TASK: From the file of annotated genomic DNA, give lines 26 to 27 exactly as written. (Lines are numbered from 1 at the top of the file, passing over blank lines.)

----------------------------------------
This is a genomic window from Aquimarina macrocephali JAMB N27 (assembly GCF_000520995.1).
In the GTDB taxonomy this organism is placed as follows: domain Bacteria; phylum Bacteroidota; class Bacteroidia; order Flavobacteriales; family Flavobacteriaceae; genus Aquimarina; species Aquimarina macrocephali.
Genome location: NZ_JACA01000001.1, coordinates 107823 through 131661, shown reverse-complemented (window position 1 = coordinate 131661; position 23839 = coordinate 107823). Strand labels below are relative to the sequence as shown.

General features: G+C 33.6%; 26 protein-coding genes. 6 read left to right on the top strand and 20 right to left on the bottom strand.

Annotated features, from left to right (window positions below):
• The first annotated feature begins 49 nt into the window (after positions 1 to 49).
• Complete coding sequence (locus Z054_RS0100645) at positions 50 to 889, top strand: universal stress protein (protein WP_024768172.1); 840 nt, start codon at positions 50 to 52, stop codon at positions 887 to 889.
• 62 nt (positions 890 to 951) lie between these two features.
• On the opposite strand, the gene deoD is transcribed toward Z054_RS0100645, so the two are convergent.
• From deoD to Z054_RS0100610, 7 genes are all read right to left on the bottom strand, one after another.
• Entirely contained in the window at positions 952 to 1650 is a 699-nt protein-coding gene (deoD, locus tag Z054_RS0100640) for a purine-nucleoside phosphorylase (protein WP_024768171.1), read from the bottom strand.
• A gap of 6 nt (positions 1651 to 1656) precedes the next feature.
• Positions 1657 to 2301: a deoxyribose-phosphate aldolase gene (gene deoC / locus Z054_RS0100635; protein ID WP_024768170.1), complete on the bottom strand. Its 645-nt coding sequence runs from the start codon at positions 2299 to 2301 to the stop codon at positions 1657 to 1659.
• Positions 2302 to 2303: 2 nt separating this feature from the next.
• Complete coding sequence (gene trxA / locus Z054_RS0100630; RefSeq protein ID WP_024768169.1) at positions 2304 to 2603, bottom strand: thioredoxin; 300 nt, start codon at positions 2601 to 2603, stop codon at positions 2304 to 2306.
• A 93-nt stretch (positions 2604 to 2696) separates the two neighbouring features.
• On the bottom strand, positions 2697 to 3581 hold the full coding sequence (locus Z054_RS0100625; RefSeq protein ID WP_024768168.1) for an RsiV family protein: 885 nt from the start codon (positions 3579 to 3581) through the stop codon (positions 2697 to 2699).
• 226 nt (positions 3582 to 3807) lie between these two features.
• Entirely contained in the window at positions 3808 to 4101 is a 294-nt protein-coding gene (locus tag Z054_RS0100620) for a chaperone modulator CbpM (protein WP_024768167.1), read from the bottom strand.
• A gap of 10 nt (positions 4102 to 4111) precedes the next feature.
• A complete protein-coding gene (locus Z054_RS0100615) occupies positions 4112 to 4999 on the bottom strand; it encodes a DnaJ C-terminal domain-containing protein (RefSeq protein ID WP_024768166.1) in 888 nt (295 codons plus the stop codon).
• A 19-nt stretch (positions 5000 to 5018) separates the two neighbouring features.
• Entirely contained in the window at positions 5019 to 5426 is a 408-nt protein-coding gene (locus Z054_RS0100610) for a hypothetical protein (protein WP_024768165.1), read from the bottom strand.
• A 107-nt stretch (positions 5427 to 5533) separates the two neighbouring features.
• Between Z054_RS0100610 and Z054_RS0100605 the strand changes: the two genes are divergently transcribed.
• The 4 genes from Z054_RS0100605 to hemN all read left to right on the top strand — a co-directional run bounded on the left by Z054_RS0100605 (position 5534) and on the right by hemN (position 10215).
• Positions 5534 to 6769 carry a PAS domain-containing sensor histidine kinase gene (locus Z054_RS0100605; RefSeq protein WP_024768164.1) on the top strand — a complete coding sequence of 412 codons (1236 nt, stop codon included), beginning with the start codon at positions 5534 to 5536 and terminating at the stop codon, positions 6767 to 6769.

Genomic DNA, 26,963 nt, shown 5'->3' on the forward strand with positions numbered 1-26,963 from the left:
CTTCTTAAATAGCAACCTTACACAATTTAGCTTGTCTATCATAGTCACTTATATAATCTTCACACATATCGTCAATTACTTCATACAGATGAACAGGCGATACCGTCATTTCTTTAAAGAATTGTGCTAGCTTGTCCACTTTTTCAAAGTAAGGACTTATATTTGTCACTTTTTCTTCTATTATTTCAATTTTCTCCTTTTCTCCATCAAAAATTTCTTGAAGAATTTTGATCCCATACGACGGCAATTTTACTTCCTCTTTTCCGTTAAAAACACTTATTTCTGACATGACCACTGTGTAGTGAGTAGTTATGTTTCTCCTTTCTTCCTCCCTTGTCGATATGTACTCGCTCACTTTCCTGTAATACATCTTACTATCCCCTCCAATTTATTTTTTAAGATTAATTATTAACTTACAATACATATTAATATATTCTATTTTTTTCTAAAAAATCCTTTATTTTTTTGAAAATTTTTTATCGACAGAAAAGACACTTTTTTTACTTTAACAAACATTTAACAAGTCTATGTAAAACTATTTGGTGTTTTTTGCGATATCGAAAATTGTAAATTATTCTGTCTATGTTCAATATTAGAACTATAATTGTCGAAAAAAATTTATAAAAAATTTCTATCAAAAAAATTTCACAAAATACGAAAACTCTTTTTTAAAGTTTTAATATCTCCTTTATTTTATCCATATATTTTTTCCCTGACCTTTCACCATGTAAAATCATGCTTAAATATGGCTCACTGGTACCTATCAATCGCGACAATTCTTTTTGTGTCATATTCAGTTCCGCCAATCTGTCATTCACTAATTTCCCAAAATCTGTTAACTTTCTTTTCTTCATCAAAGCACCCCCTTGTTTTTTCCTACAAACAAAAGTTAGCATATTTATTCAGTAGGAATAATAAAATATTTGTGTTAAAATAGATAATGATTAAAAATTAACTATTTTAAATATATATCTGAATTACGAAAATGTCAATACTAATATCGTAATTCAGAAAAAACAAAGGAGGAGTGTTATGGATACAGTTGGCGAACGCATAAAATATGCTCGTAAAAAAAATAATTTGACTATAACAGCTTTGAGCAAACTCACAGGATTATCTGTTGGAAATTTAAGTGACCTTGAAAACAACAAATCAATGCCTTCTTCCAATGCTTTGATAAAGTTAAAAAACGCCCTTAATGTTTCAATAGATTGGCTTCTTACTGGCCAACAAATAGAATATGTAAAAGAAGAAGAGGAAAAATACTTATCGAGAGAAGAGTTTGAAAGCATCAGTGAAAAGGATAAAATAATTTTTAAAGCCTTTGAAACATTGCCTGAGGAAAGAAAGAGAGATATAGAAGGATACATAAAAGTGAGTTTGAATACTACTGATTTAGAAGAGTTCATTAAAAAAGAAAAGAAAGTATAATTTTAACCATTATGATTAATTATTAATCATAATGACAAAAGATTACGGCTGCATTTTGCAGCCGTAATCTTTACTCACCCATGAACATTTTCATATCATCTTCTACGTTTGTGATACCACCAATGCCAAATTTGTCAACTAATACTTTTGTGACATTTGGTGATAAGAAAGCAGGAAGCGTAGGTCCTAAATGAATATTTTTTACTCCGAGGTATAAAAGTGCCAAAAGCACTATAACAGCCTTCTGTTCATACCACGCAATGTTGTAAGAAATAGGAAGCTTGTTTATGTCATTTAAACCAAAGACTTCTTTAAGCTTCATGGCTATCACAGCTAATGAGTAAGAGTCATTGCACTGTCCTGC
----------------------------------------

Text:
• The 4 genes from Z054_RS0100605 to hemN all read left to right on the top strand — a co-directional run bounded on the left by Z054_RS0100605 (position 5534) and on the right by hemN (position 10215).
• Positions 5534 to 6769 carry a PAS domain-containing sensor histidine kinase gene (locus Z054_RS0100605; RefSeq protein WP_024768164.1) on the top strand — a complete coding sequence of 412 codons (1236 nt, stop codon included), beginning with the start codon at positions 5534 to 5536 and terminating at the stop codon, positions 6767 to 6769.